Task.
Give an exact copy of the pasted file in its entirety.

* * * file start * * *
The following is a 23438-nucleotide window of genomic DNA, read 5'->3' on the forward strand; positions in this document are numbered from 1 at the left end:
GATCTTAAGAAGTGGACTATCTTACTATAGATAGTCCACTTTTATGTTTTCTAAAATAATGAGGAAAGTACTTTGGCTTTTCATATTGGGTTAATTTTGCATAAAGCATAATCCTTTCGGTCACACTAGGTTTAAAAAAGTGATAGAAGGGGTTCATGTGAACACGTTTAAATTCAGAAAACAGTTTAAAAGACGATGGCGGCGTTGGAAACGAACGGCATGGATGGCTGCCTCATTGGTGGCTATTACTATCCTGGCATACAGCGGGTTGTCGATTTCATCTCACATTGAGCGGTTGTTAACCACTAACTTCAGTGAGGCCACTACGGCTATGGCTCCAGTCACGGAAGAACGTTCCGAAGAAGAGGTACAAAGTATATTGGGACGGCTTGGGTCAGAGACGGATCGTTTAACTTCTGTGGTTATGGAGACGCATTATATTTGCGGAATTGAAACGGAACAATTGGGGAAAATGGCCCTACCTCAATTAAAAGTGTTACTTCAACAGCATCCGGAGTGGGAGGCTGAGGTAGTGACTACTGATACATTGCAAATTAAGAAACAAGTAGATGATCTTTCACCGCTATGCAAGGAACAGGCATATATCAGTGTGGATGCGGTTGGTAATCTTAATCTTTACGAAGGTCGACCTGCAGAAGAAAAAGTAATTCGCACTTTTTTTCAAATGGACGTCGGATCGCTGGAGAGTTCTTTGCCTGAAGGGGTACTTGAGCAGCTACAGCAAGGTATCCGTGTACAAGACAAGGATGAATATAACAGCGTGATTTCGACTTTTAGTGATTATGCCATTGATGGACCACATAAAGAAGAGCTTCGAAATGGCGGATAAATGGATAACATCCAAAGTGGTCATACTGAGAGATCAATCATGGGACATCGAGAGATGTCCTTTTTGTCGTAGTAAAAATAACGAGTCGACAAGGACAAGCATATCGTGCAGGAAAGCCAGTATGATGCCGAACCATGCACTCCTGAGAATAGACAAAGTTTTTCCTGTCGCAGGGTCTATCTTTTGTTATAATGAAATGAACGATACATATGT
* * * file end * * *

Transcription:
The following is a 23438-nucleotide window of genomic DNA, read 5'->3' on the forward strand; positions in this document are numbered from 1 at the left end:
GATCTTAAGAAGTGGACTATCTTACTATAGATAGTCCACTTTTATGTTTTCTAAAATAATGAGGAAAGTACTTTGGCTTTTCATATTGGGTTAATTTTGCATAAAGCATAATCCTTTCGGTCACACTAGGTTTAAAAAAGTGATAGAAGGGGTTCATGTGAACACGTTTAAATTCAGAAAACAGTTTAAAAGACGATGGCGGCGTTGGAAACGAACGGCATGGATGGCTGCCTCATTGGTGGCTATTACTATCCTGGCATACAGCGGGTTGTCGATTTCATCTCACATTGAGCGGTTGTTAACCACTAACTTCAGTGAGGCCACTACGGCTATGGCTCCAGTCACGGAAGAACGTTCCGAAGAAGAGGTACAAAGTATATTGGGACGGCTTGGGTCAGAGACGGATCGTTTAACTTCTGTGGTTATGGAGACGCATTATATTTGCGGAATTGAAACGGAACAATTGGGGAAAATGGCCCTACCTCAATTAAAAGTGTTACTTCAACAGCATCCGGAGTGGGAGGCTGAGGTAGTGACTACTGATACATTGCAAATTAAGAAACAAGTAGATGATCTTTCACCGCTATGCAAGGAACAGGCATATATCAGTGTGGATGCGGTTGGTAATCTTAATCTTTACGAAGGTCGACCTGCAGAAGAAAAAGTAATTCGCACTTTTTTTCAAATGGACGTCGGATCGCTGGAGAGTTCTTTGCCTGAAGGGGTACTTGAGCAGCTACAGCAAGGTATCCGTGTACAAGACAAGGATGAATATAACAGCGTGATTTCGACTTTTAGTGATTATGCCATTGATGGACCACATAAAGAAGAGCTTCGAAATGGCGGATAAATGGATAACATCCAAAGTGGTCATACTGAGAGATCAATCATGGGACATCGAGAGATGTCCTTTTTGTCGTAGTAAAAATAACGAGTCGACAAGGACAAGCATATCGTGCAGGAAAGCCAGTATGATGCCGAACCATGCACTCCTGAGAATAGACAAAGTTTTTCCTGTCGCAGGGTCTATCTTTTGTTATAATGAAATGAACGATACATATGT